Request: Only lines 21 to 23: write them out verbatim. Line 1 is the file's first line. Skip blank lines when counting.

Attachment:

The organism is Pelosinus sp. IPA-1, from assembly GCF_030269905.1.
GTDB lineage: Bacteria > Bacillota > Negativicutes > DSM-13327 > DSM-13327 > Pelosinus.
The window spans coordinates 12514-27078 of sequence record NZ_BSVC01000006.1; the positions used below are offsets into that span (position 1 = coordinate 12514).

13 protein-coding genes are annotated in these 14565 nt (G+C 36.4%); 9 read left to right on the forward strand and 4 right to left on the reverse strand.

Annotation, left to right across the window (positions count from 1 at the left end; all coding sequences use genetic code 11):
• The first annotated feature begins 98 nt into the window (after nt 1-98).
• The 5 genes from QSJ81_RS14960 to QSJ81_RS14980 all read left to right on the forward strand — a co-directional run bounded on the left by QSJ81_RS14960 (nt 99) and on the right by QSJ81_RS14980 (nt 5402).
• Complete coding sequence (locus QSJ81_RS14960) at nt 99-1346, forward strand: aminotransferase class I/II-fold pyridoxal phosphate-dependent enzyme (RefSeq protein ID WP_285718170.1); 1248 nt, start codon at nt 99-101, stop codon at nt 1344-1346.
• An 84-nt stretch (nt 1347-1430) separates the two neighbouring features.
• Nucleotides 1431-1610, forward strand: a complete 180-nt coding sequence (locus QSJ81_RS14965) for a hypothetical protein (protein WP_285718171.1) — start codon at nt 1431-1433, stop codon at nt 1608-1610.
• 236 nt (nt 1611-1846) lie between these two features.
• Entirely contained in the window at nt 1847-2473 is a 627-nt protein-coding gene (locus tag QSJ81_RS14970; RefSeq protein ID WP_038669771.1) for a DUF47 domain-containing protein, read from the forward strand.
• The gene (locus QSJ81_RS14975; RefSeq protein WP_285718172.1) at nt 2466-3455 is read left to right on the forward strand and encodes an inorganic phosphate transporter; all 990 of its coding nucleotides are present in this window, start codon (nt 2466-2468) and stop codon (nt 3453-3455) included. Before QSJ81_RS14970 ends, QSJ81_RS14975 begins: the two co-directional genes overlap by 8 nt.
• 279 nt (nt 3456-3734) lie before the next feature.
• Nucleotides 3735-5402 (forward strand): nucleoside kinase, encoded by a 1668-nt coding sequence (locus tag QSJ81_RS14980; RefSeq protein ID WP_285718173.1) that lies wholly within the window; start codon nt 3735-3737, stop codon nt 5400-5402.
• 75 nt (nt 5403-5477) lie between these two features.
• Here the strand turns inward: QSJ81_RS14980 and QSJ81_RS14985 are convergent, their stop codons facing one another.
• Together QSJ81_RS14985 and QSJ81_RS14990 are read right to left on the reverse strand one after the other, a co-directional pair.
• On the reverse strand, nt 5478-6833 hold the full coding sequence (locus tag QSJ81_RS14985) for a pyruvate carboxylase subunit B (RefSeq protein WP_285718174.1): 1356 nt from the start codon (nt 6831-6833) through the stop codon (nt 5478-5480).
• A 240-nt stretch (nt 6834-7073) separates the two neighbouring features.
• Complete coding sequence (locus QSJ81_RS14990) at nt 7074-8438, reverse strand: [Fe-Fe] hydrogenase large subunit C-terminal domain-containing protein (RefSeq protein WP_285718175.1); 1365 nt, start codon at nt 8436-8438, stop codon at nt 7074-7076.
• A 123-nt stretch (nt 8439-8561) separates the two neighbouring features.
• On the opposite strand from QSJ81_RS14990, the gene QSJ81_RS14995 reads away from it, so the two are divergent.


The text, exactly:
• Complete coding sequence (locus QSJ81_RS14990) at nt 7074-8438, reverse strand: [Fe-Fe] hydrogenase large subunit C-terminal domain-containing protein (RefSeq protein WP_285718175.1); 1365 nt, start codon at nt 8436-8438, stop codon at nt 7074-7076.
• A 123-nt stretch (nt 8439-8561) separates the two neighbouring features.
• On the opposite strand from QSJ81_RS14990, the gene QSJ81_RS14995 reads away from it, so the two are divergent.